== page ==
Who can translate this text for this tuesday?
Muriel's home was a pleasant thereebedroomed detached house in a suburb of Manchester. The family, consisting of two girls and a boy, had been raised there. One had already left home, and the day was not far off when the other two would leave for off when the other two would leave for London and the start of their careers.
The house now lacked for nothing. The expensive days of schooling and providing for a growing family were over. The husband's salary as an engineer provided holidays in Spains, a year-old family car, colour television (not rented now, thanks to a bargain offer in a January sale), and the lounge even boasted a conner with a 'bar', complete with two stools.
Life was good until Muriel, returning from a shooping expedition in the city centre, found she had been burgled. It was bad enough that the French windows in the rear dining-room had been forced open and $20 in cash in the kitchen drawer stolen; but the damage and vandalism aged Murield on the spot, inflicting a mental wound even time would not heal.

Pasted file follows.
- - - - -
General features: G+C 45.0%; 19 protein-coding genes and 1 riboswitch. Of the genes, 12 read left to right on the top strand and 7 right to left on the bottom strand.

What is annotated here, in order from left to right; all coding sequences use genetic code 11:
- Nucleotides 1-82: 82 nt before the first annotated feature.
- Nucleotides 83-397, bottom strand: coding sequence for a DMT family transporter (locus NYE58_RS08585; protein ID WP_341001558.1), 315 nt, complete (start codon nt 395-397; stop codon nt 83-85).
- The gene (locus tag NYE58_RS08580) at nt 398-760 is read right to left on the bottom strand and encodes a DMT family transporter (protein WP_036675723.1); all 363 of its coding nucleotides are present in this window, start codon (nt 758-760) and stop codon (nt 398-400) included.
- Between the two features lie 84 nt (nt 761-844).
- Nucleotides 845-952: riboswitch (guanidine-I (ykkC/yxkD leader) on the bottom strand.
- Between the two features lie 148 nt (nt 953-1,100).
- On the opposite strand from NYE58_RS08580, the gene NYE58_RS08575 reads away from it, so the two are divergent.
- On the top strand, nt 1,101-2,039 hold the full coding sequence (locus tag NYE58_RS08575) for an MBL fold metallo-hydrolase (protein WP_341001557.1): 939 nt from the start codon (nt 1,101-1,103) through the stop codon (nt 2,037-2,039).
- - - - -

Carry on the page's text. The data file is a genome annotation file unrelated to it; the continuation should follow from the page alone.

A booted foot had shattered the television screen, leaving smashed glass, dangling wires and a jumble of crushed miniature valves. The three-piece suite had been up-ended and the fabric slashed - possibly in the hope that money had been hidden inside. Houseplants had been torn from their pots and hurled against walls. There was a horror in the kitchen. Three fish were dead on the floor, their heads stamped and crushed; they were from the family's small aquarium. The actual fish tank was not broked - i was constructed of tougt plastic - but it had been knocked from its stand and the water had soaked the fitted carped. Kitchen drawers had benn yanked out and the contents strewn over the floor.
It was the same story in each room: devastation. Murield found she could not sleep. The extra sherry at night did not sleep. The doctor later prescribed tranquillizers. Ultimately her husbands made the only decision he could: They had to sell and move from the home where they had planned to spend the rest of their lives.
The tragedy is that each year there are many thousands of Muriels.
from The Burglary Business and You by Peter Burden